Open Forum for Job-Seekers

February 17th, 2010
By

Yesterday's post on employers asking candidates about their salary histories got some interesting responses from a job hunter and two staffing firm owners (click on Comments to read them). But it raises another question: are employers using the weak job market to intentionally low-ball salaries when hiring new workers?

Signe Godfrey, president of Olsten Staffing, says business owners have to be more frugal and cautious in what they're paying new hires. I get that. However, I also understand why an employee would jump ship if they got a higher-paying offer for the same type of job -- especially if the current employer won't ante up to retain good workers. Then it becomes a lose-lose situation for the agency that placed the job candidate, the company that hired the person, and the employee who gets a bad rep for job-hopping.

Anyhow, that thread was sparked by a reader who sent me a personal email suggesting the salary topic. I love getting emails, but please feel free to post your own ideas for this blog in the Comments section!

Just be aware it may take awhile before it appears because of the comments moderation system the Advertiser has in place. If I'm in meetings or writing, it could take an hour or two for me to approve comments. I will read them all though, and try to bring in experts to answer questions related to job searches, career education options, and starting up your own business.

So what would you like to know more about? Before your ask, you might find some answers on our website: www.CareerChangers.tv

4 Responses to “Open Forum for Job-Seekers”

  1. Rich Figel:

    This comment came from Michael, which I moved from the prior thread since he's talking about a different topic -- unions:

    Michael: A job is a job. One should work hard no matter what the pay. Just because one is in a union does not mean they are to be paid each year an increase. I hate slackers and many are in unions. they get paid extra each year because they are members but not hard workers. Being in the union means a pay raise whether one is a hard worker or slacker. Frustrating for those who work hard while the other slacks.

    ---------------------

    Not sure which union Michael is talking about, or if by slackers he's referring to younger workers or just plain lazy employees. I think you can't blame laziness on the union itself... but does he have a point about union workers not having to work as hard as non-union employees to get pay raises?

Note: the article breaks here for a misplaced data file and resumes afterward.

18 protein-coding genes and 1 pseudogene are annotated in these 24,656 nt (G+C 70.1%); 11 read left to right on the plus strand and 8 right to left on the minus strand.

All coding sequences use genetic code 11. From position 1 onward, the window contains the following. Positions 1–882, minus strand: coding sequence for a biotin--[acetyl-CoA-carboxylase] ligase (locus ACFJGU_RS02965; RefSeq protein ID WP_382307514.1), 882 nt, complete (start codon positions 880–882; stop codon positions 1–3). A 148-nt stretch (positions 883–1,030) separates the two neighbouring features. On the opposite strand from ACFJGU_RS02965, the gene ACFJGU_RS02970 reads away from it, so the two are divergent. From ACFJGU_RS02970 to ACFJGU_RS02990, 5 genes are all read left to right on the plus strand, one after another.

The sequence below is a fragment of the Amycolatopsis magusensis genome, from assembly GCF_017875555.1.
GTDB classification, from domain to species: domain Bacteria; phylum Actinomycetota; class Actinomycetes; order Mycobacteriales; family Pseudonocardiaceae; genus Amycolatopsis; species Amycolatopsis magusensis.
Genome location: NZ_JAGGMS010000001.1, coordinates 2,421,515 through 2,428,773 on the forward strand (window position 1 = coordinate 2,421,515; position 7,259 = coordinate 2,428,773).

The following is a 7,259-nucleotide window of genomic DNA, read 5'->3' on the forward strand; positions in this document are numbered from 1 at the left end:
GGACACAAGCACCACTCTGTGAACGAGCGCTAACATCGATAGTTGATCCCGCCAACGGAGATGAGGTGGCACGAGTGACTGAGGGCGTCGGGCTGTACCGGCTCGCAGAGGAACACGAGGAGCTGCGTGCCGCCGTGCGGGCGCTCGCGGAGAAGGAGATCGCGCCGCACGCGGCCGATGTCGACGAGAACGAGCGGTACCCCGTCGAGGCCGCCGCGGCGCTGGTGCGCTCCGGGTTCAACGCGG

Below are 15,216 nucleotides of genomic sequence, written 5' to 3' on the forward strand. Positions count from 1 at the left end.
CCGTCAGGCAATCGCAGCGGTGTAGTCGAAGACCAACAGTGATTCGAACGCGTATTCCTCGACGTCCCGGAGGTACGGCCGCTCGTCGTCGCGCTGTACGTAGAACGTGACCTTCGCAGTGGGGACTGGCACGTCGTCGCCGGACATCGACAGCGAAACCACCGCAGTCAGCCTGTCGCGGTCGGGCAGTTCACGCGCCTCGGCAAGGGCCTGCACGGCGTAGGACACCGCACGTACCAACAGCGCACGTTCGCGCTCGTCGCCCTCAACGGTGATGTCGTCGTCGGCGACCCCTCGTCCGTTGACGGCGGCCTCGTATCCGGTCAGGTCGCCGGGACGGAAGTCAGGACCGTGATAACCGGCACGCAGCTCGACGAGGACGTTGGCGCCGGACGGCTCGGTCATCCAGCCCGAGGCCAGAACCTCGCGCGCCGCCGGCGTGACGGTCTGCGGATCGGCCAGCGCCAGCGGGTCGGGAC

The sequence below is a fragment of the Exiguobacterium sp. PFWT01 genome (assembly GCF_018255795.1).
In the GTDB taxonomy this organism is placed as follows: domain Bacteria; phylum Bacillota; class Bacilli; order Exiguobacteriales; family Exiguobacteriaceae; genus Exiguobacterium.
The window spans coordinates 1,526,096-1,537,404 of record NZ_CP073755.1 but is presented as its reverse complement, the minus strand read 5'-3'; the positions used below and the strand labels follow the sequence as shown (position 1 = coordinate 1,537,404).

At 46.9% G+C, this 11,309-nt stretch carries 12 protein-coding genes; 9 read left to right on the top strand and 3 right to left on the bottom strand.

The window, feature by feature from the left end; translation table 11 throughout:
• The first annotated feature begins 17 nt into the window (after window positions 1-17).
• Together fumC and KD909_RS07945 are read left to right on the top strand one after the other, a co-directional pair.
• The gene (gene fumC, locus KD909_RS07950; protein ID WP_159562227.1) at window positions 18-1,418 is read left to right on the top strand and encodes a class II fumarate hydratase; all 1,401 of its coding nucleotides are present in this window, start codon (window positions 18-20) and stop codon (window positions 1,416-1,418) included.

2. Rich Figel:

    Got another email from Michael, which I'd like to share excerpts from. Some of the things he says are troubling if true, about employers asking about his marital status and if he's gay... isn't that illegal? Any labor lawyers out there?

    From Michael:

    The laziness is in each individual, young or not... Unions don't contribute to health insurance or unemployment benefits. One just pays union dues to get nothing in return.

    Delta Airlines is non-union and yet doing well. With the merger of Northwest Airlines, a union-run company, how are their workers feeling about going non-union? Afraid of not getting a fair share?

    ... I have also been asked in job interviews if I am married, or why I am single. I was even asked if I am gay, which I am not. I just like being single. Questions don't bother me. I am sure the business has a reason to ask. I just answer as honestly as I can.

    I am in my 50s, and a job is a job. It is hard to find work since companies want younger workers and less worry about a worker's retirement. Health insurance and retirement are big issues. People want jobs with both. The younger generation is computer smart, but they don't want to work hard or sweat for their money. I don't mind both.

    Sorry for such a long rant... I was brought up "old school." Work is Work. When I work, I can pay taxes. When I work, I have a right to play. Not play before work or texting while at work.

    Aloha,
    Michael


  3. cheecethy:

    How can I make mycandidacy stand out in the crowd and land a job interview when so many competent people are unemployed and applying for the same positions I am applying for? I feel like employers don't even have time to review all of the applications they must be getting for their openings…any advice?


  4. Rich Figel:

    Can you tell me more about what type of job you're looking for, and what qualifications you have? Have you been looking long? If you give me more details, I can put the question to some job placement experts who might have suggestions... In fact, my first suggestion would be to talk to some staffing firms and get feedback on your resume if you haven't already.

    Aloha,
    Rich